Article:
TikTok Provides an Update on its Approach to Hate Speech and Offensive Content

TikTok has provided an update on its efforts to remove hate speech and offensive content on its platform, while also, strangely, taking shots at other social platforms for their efforts on the same in times past.

First off, on TikTok’s own efforts – the platform says that since the start of 2020, it’s removed more than 380,000 videos in the US for violating its hate speech policies.

As per TikTok:

“We’ve also banned more than 1,300 accounts for hateful content or behavior, and removed over 64,000 hateful comments. To be clear, these numbers don’t reflect a 100% success rate in catching every piece of hateful content or behavior, but they do indicate our commitment to action.”

Without a relative comparison, it’s hard to know what those figures actually represent, but they do show that TikTok is taking action on such, and working to address some key areas of concern – which is critically important when you also consider that more than a third of its daily users in the US are under 14 years of age.

TikTok says that it uses a range of measures to both detect and to limit the spread of hate speech, including re-directing people who search for offensive content to its guidelines and rules:  

For instance, if someone searches for a hateful ideology or group, such as “heil Hitler” or “groyper,” we take various approaches to stop the spread of hate, including removing related content, refraining from showing results, or redirecting the search to our Community Guidelines to educate our community about our policies against hateful expression. It’s not a fail-safe solution, but we work to quickly apply this approach to hate groups as they emerge.” 

TikTok also notes that its evolving its policies in line with regional and inter-community usage:

“If a member of a disenfranchised group, such as the LGBTQ+, Latinx, Asian American and Pacific Islander, Black, and Indigenous communities, uses a slur as a term of empowerment, we want our moderators to understand the context behind it and not mistakenly take the content down. On the other hand, if a slur is being used hatefully, it doesn’t belong on TikTok. Educating our content moderation teams on these important distinctions is ongoing work, and we strive to get this right for our users.”

Which is particularly interesting given TikTok’s past controversies around its moderation decisions.

Earlier this year, The Intercept published sections of TikTok’s internal guidelines, which included instructions for moderators to suppress posts created by users that they deemed “too ugly, too poor, or too disabled” for the platform. The view was that by promoting content from such users, it would not help to keep viewers engaged with the platform. Moderators were also instructed to censor political speech in certain contexts.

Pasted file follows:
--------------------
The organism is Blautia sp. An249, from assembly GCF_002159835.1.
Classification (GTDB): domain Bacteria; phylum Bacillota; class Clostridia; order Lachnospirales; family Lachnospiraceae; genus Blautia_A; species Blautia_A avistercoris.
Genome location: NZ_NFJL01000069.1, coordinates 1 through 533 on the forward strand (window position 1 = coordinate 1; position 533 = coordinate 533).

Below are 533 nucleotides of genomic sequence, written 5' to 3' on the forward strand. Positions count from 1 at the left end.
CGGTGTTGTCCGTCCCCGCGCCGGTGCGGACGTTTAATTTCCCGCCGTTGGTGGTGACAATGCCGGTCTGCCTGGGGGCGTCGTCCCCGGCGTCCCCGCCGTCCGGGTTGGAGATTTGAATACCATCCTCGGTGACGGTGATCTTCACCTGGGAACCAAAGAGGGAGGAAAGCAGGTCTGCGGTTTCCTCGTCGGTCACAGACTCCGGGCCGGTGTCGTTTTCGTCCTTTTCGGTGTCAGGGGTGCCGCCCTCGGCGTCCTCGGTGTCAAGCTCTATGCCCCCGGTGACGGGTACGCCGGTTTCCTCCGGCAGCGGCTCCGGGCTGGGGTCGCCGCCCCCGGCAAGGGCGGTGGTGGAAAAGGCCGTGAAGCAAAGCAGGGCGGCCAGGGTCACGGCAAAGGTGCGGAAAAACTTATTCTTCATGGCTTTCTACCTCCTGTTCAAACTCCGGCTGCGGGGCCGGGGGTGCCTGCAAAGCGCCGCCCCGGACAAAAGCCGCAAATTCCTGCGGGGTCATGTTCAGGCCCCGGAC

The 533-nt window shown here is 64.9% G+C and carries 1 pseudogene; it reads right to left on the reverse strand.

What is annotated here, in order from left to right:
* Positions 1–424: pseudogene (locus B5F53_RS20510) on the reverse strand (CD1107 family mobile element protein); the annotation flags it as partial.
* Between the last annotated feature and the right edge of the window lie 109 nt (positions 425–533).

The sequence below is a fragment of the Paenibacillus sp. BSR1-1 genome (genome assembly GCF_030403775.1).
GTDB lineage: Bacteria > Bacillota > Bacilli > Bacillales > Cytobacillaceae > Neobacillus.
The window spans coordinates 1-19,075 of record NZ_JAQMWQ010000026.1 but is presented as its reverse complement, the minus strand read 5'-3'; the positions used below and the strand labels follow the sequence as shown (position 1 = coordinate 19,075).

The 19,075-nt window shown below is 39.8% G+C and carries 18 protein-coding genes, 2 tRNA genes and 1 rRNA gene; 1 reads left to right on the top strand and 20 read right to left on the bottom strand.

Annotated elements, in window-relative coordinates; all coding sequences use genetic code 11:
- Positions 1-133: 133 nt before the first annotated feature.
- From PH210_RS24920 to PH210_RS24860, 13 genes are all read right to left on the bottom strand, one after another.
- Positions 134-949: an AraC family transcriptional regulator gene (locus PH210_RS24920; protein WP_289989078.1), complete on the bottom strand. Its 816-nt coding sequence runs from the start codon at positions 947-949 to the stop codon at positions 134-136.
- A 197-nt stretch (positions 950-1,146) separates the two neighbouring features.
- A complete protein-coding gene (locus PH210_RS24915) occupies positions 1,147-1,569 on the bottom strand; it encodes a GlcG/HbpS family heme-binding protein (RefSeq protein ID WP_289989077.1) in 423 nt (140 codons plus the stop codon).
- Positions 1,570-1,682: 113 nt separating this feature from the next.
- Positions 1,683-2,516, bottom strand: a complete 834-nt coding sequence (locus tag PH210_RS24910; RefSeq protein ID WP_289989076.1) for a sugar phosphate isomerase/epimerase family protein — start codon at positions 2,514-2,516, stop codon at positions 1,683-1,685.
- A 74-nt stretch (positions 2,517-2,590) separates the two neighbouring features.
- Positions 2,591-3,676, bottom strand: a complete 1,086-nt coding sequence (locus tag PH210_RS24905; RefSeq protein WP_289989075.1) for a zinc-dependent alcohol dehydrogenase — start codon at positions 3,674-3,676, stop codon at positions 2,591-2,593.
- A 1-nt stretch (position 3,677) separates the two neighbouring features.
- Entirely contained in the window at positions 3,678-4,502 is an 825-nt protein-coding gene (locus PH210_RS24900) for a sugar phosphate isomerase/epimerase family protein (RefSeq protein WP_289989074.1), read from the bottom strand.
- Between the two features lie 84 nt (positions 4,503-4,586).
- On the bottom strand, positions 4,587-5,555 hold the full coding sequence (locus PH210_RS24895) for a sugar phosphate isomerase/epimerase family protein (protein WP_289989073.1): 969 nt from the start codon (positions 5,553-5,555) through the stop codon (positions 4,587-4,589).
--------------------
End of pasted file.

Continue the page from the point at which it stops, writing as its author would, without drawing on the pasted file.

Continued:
TikTok has since explained that these guidelines were designed for use within China, and did not apply to TikTok, as such, but Douyin, the local, Chinese version of the app. Yet, even so, given the platform’s own past stances on such, it seems a bit contradictory for it to be presenting itself as a bastion in the battle against hate speech.

But then, I guess that’s not necessarily what TikTok is trying to do – the details outline its progression in addressing such content, which is a positive. It just feels a little rich, coming from a platform which, in the past, had specifically implemented rules that unfairly suppress certain content.

Then there’s this statement:

“We also actively work to learn and get feedback from experts, like those on our Content Advisory Council and civil society organizations. Our industry hasn’t always gotten these decisions right, but we are committed to learning from the mistakes of others’ – and our own.” 

Again, it feels a bit rich for TikTok to be pointing the finger at ‘others’ and noting out that they don’t always get it right. Given, again, TikTok’s past history of controversial moderation decisions – including restricting the reach of content from users that appear to have autism, Down’s syndrome or facial disfigurements. 

In this sense, TikTok’s approach feels a bit like deflection, re-focusing people’s attention on the industry, as a whole, in order to soften the perceptions of its own app.

And overall, the notes here are good, they show that TikTok is working to address dangerous content, and it is looking to tackle hate speech and other concerns. But the wording also feels like part of TikTok’s broader effort to re-frame itself as a place of pure positivity and inspiration. ‘The last sunny corner of the internet’, in its own words  

The overall approach here is important, as is TikTok’s policy evolution. But it’s equally relevant to note TikTok’s own recent history of controversy around the same elements.

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